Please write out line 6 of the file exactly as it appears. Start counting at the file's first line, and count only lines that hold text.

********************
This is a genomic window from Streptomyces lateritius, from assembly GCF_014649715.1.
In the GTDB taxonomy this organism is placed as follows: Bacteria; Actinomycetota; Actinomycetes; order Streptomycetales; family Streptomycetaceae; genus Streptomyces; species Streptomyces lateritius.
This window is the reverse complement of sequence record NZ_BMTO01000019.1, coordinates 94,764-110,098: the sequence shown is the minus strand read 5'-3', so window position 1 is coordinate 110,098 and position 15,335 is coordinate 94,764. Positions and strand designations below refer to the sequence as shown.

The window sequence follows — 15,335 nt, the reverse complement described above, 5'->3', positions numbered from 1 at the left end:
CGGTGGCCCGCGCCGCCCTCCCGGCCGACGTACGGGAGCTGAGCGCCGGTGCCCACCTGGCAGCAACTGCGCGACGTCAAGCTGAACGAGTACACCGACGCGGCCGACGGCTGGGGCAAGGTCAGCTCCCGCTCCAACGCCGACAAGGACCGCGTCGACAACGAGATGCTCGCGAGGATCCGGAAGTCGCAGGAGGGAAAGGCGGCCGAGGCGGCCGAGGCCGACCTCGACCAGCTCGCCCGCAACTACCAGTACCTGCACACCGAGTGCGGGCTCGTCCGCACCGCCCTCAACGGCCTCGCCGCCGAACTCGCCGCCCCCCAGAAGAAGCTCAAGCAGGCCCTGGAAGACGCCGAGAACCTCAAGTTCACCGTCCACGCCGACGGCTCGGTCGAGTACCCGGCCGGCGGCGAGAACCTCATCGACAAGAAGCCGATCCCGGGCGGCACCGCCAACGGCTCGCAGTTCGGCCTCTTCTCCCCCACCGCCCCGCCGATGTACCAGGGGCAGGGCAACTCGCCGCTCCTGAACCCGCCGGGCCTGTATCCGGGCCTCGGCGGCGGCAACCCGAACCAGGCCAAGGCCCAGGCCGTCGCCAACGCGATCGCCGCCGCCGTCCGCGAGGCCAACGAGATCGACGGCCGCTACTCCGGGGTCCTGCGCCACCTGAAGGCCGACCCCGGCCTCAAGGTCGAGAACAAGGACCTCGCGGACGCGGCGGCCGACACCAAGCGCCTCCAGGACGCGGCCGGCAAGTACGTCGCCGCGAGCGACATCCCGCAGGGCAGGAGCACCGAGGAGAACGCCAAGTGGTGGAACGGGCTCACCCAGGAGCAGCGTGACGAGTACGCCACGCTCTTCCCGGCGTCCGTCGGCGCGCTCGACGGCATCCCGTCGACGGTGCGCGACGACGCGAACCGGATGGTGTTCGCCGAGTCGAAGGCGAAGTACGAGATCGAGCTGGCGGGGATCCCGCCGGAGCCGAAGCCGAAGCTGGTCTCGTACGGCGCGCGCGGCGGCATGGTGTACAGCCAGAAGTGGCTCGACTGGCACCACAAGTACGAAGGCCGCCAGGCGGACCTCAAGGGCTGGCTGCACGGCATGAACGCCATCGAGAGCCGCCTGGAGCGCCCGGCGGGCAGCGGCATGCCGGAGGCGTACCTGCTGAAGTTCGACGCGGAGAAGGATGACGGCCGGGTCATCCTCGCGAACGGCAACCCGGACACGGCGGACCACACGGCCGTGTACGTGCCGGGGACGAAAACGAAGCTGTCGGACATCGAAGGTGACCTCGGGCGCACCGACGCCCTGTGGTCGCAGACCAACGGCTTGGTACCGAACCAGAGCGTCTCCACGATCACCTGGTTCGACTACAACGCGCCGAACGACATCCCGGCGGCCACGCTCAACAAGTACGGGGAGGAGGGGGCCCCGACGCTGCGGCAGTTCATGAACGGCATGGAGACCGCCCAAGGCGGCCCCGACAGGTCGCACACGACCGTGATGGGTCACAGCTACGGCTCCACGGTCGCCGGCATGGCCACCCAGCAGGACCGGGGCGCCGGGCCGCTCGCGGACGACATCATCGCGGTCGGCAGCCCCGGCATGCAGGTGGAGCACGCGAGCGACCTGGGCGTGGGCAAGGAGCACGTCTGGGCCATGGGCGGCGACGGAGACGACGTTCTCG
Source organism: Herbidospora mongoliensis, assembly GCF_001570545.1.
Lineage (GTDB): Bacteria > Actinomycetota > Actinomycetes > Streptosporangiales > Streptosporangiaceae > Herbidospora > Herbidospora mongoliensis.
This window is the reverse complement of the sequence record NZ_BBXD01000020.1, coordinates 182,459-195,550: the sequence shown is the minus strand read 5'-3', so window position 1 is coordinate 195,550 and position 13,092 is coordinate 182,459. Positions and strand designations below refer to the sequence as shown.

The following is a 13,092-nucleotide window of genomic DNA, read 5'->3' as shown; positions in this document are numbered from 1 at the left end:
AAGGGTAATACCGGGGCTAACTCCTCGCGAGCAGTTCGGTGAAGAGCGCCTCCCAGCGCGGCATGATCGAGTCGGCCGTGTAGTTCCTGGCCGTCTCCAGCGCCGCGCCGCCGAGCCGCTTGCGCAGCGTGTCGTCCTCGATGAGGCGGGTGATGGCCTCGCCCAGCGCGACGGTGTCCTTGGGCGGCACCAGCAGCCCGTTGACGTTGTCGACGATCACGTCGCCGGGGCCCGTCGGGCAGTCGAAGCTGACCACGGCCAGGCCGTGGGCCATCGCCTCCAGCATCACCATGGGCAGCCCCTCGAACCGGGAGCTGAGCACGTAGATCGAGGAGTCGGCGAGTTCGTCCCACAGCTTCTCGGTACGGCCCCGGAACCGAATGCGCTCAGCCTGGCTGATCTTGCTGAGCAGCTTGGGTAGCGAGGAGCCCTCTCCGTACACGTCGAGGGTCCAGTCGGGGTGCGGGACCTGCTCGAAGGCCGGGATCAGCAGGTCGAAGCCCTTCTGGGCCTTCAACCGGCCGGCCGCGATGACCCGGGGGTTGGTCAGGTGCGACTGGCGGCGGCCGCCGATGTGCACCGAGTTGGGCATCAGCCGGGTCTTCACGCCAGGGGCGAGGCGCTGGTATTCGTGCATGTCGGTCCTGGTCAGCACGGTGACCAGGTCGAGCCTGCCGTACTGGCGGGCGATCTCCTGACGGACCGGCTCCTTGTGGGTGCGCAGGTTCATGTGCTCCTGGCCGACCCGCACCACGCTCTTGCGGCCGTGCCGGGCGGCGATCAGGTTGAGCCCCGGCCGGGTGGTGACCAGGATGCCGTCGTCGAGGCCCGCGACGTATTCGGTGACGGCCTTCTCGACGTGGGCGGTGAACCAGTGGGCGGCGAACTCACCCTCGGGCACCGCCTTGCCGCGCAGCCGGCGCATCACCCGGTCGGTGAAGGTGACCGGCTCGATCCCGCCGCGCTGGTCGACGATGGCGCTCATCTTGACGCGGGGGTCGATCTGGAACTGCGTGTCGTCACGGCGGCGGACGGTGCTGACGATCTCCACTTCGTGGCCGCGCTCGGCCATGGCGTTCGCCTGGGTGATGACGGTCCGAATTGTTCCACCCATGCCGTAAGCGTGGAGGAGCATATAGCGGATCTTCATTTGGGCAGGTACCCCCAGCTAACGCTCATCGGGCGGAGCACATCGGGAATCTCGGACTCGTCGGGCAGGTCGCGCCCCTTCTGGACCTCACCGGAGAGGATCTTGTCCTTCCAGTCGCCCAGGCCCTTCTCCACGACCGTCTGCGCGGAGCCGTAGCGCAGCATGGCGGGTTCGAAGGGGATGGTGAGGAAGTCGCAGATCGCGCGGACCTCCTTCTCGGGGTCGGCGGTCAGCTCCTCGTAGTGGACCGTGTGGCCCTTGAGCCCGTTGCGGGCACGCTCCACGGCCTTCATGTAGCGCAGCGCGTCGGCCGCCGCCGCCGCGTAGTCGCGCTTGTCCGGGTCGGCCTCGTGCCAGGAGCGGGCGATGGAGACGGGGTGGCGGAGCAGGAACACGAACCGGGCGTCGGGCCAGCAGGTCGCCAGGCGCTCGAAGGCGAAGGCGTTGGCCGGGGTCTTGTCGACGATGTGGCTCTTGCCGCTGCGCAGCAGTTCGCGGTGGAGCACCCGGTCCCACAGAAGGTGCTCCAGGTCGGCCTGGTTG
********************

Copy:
Source organism: Herbidospora mongoliensis, assembly GCF_001570545.1.